According to 451 Research's M&A KnowledgeBase, Western European buyers have paid a median valuation of 1.9x trailing sales in their tech deals across all sectors since the start of 2014. During that same time, our data shows North American acquirers paid 2.9x trailing sales overall. (To be clear, we are looking at buyers headquartered in the respective regions, regardless of the target's location. Just to give some sense of scale, over the past half-decade, acquirers in America and Canada have announced nearly three times as many tech transactions as their European cousins.)
In both regions, the broad market multiples have been led higher by the valuations for VC-funded companies. The M&A KnowledgeBase shows European buyers have paid a median of 4x trailing sales for venture-backed startups since 2014, while North American acquirers have been even more generous, paying 5.3x trailing sales.
That's a fairly substantial premium for any startup, and it's one that is paid far more often by North American buyers. In fully one of every five tech deals, a North American company picks up a VC-backed startup, which is almost twice the rate of European acquirers. With more plentiful funding, which can fuel faster growth rates, bigger paydays are being found on this side of the Atlantic. When it comes to tech M&A, risk capital can be rewarding.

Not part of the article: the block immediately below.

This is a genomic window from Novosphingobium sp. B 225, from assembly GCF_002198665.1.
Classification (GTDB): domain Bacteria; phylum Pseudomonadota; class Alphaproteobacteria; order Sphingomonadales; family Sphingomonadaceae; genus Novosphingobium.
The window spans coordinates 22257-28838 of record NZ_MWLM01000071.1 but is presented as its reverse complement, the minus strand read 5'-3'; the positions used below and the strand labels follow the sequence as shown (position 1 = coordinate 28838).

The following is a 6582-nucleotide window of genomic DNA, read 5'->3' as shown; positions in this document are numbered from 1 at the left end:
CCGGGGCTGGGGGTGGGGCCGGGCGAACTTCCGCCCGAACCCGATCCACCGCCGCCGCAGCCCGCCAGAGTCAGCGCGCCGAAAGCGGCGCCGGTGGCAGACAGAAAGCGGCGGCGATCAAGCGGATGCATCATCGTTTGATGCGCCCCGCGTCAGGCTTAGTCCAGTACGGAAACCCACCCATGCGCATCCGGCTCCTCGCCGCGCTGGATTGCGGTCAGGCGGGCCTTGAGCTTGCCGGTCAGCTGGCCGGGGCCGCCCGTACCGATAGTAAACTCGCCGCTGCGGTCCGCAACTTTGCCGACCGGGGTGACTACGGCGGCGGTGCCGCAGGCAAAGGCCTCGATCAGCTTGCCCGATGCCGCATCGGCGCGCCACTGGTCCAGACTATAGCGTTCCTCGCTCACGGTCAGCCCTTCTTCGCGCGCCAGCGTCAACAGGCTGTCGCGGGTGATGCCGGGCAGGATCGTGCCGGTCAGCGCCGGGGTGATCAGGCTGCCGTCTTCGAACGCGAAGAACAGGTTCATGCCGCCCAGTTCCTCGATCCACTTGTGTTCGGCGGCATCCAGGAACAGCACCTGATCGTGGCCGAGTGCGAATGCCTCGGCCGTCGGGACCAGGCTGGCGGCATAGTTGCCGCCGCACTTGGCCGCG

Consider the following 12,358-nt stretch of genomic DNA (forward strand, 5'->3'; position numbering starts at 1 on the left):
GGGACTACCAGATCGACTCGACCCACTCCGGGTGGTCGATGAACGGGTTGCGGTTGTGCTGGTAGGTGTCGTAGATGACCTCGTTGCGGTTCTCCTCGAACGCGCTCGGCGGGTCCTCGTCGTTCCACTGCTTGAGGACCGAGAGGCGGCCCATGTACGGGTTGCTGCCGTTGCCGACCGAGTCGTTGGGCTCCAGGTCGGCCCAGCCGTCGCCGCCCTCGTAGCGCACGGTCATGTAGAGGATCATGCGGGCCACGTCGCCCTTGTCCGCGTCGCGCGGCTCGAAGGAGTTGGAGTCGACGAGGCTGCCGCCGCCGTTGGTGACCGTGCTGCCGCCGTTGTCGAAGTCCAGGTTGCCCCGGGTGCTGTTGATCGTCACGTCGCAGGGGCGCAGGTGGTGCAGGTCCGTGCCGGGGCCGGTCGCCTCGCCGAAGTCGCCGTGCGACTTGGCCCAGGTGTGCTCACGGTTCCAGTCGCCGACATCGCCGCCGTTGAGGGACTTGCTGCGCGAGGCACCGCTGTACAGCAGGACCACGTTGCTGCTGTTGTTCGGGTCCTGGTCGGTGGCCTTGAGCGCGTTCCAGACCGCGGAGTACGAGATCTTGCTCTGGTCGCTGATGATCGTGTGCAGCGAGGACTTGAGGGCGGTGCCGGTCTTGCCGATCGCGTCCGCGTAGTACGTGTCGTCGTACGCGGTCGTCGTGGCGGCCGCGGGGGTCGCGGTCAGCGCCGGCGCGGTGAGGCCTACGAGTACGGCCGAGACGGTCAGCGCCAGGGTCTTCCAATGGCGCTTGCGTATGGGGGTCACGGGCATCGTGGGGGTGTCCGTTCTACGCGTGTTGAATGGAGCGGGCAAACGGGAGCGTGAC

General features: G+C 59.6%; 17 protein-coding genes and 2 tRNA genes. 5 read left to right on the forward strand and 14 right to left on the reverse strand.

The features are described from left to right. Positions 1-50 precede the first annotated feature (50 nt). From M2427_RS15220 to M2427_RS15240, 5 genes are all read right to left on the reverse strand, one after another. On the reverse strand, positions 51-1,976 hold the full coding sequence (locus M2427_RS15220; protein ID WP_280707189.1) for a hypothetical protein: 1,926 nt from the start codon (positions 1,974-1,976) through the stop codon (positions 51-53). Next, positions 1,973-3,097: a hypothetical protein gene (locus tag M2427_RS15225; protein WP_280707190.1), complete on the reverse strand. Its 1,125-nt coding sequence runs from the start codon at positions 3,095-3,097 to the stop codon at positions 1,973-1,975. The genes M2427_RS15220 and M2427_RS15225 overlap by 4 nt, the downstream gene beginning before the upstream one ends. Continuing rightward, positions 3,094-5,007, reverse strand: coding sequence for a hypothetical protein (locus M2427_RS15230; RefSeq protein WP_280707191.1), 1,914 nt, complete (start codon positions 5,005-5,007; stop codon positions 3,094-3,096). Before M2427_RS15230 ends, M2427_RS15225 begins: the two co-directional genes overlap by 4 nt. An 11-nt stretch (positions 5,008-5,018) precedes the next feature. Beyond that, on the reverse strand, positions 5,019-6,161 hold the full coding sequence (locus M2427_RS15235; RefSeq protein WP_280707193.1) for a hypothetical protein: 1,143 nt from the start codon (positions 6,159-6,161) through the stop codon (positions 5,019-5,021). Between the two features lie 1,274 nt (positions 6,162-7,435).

Brenon Daly oversees the financial analysis of 451 Research's Market Insight and KnowledgeBase products, having covered more than a quarter-trillion dollars' worth of deal flow for both national publications and research firms.
Sheryl Kingstone leads 451 Research’s coverage for Customer Experience & Commerce, which covers the many aspects of how customer experience is a catalyst for digital transformation. She oversees the company’s coverage of a variety of customer experience software markets spanning ad tech, marketing, sales, commerce and service.
Keith Dawson is a principal analyst in 451 Research's Customer Experience & Commerce practice, primarily covering marketing technology. Keith has been covering the intersection of communications and enterprise software for 25 years, mainly looking at how to influence and optimize the customer experience.